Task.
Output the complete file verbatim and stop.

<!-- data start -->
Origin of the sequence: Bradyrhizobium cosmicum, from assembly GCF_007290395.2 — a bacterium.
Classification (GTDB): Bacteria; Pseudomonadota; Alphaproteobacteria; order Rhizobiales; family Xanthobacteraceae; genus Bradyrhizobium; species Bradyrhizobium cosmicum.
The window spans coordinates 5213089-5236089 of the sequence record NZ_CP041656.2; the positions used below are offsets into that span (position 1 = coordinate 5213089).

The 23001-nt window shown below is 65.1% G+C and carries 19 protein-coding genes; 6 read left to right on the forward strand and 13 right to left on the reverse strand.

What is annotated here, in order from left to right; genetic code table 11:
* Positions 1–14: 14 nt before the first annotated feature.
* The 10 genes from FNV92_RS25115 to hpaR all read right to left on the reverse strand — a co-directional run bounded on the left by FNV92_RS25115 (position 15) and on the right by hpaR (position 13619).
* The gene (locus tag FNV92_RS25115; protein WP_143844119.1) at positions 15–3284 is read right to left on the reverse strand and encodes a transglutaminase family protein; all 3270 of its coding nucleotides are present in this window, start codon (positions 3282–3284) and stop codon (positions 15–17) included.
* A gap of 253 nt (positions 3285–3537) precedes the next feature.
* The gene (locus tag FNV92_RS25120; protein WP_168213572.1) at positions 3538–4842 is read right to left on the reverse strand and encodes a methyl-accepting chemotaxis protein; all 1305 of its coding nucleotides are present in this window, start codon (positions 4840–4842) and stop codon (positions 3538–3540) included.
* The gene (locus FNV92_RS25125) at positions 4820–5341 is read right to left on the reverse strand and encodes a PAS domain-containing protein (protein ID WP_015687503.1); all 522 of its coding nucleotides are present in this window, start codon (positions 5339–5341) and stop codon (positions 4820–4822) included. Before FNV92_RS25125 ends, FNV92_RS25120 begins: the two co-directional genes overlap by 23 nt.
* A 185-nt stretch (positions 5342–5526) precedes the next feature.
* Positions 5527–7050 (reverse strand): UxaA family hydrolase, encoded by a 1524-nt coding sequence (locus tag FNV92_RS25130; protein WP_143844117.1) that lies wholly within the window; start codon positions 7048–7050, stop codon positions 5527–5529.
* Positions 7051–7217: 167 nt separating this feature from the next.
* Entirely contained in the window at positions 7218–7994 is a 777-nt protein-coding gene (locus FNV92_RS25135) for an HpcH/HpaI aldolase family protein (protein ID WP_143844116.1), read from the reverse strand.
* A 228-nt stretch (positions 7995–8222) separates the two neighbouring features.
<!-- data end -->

Origin of the sequence: Bradyrhizobium cosmicum, from assembly GCF_007290395.2 — a bacterium.
Classification (GTDB): Bacteria; Pseudomonadota; Alphaproteobacteria; order Rhizobiales; family Xanthobacteraceae; genus Bradyrhizobium; species Bradyrhizobium cosmicum.
The window spans coordinates 5213089-5236089 of the sequence record NZ_CP041656.2; the positions used below are offsets into that span (position 1 = coordinate 5213089).

The 23001-nt window shown below is 65.1% G+C and carries 19 protein-coding genes; 6 read left to right on the forward strand and 13 right to left on the reverse strand.

What is annotated here, in order from left to right; genetic code table 11:
* Positions 1–14: 14 nt before the first annotated feature.
* The 10 genes from FNV92_RS25115 to hpaR all read right to left on the reverse strand — a co-directional run bounded on the left by FNV92_RS25115 (position 15) and on the right by hpaR (position 13619).
* The gene (locus tag FNV92_RS25115; protein WP_143844119.1) at positions 15–3284 is read right to left on the reverse strand and encodes a transglutaminase family protein; all 3270 of its coding nucleotides are present in this window, start codon (positions 3282–3284) and stop codon (positions 15–17) included.
* A gap of 253 nt (positions 3285–3537) precedes the next feature.
* The gene (locus tag FNV92_RS25120; protein WP_168213572.1) at positions 3538–4842 is read right to left on the reverse strand and encodes a methyl-accepting chemotaxis protein; all 1305 of its coding nucleotides are present in this window, start codon (positions 4840–4842) and stop codon (positions 3538–3540) included.
* The gene (locus FNV92_RS25125) at positions 4820–5341 is read right to left on the reverse strand and encodes a PAS domain-containing protein (protein ID WP_015687503.1); all 522 of its coding nucleotides are present in this window, start codon (positions 5339–5341) and stop codon (positions 4820–4822) included. Before FNV92_RS25125 ends, FNV92_RS25120 begins: the two co-directional genes overlap by 23 nt.
* A 185-nt stretch (positions 5342–5526) precedes the next feature.
* Positions 5527–7050 (reverse strand): UxaA family hydrolase, encoded by a 1524-nt coding sequence (locus tag FNV92_RS25130; protein WP_143844117.1) that lies wholly within the window; start codon positions 7048–7050, stop codon positions 5527–5529.
* Positions 7051–7217: 167 nt separating this feature from the next.
* Entirely contained in the window at positions 7218–7994 is a 777-nt protein-coding gene (locus FNV92_RS25135) for an HpcH/HpaI aldolase family protein (protein ID WP_143844116.1), read from the reverse strand.
* A 228-nt stretch (positions 7995–8222) separates the two neighbouring features.